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Ohio could be hit hard by plan to cut food program

The U.S. Department of Agriculture has said the plan is aimed at modernizing SNAP and reducing benefit discrepancies among states.
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COLUMBUS — Some Ohioans are bracing for a possible hit to their food budgets. 

The Trump administration wants to cut Supplemental Nutrition Assistance Program benefits by $4.5 billion over five years by changing how states use household utility costs to determine SNAP benefit amounts.

Analysts say Ohio would be among the states to see the greatest impact. Kimberly LoVano, director of advocacy and public education for the Greater Cleveland Food Bank, said about 40 percent of the 1.3 million Ohioans who rely on SNAP could lose about $45 a month in food assistance. She said Ohio's hunger-fighting network simply couldn't make up for cuts of that magnitude.

"It really worries us," she said. "We're seeing more seniors coming to our partners; more folks who are working two jobs who just can't make ends meet. We're seeing folks struggling with disabilities coming to our programs, and we're seeing more families with children."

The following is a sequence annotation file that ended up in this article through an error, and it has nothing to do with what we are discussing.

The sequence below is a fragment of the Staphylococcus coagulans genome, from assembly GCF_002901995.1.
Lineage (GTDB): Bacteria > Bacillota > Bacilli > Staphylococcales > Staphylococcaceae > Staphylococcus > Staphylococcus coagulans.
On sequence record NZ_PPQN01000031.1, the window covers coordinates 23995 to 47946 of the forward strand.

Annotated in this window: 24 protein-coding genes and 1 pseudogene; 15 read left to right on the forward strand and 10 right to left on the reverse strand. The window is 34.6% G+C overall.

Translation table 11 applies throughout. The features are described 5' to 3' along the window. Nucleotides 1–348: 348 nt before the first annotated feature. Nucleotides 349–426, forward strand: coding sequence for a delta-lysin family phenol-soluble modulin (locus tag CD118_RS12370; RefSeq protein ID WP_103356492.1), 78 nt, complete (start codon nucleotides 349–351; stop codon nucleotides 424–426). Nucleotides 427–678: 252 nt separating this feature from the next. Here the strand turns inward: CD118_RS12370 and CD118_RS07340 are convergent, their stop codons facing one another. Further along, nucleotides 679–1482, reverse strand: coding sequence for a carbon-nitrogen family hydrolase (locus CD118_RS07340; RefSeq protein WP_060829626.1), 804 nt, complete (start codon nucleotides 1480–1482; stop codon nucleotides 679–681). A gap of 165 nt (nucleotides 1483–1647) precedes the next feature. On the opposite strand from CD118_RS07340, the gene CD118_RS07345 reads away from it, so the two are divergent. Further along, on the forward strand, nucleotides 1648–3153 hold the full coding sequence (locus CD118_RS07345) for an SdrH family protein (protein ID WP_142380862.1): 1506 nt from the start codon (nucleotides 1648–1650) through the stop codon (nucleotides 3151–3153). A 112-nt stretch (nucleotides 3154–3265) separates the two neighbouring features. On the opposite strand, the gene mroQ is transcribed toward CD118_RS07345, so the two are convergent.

She added that SNAP benefits already are modest, with the average person receiving about $125 a month for food. The U.S. Department of Agriculture is taking public comments on the proposal through Monday, and has said the plan is aimed at modernizing SNAP and reducing benefit discrepancies among states.

LoVano noted that SNAP is a powerful anti-poverty tool and provides nine meals for every one meal provided by a food bank. She said Ohioans need regular access to fresh, nutritious foods.

"People should be able to go to grocery stores to purchase their food, and we want to make sure that they're able to do that," she said. "We don't want cuts like this to send people to food pantry and hot-meal lines instead of being in grocery store lines."

This is the third time this year SNAP has been targeted for cuts through rule-making. Joree Novotny, director of external affairs for the Ohio Association of Foodbanks, said it sets a dangerous precedent.

"A strong, bipartisan farm bill, passed last year by Congress, widely supported and strengthened and protected SNAP," she said. "These attempts would really undermine Congress' power to speak for what the people of Ohio, and Americans across the country, really want out of their government."

Under current policy, SNAP allocations take into account differences in utility rates and costs among states. The proposed rule change would standardize the calculations across the country.

The proposed rule is online at regulations.gov.

-- Story courtesy of Public News Service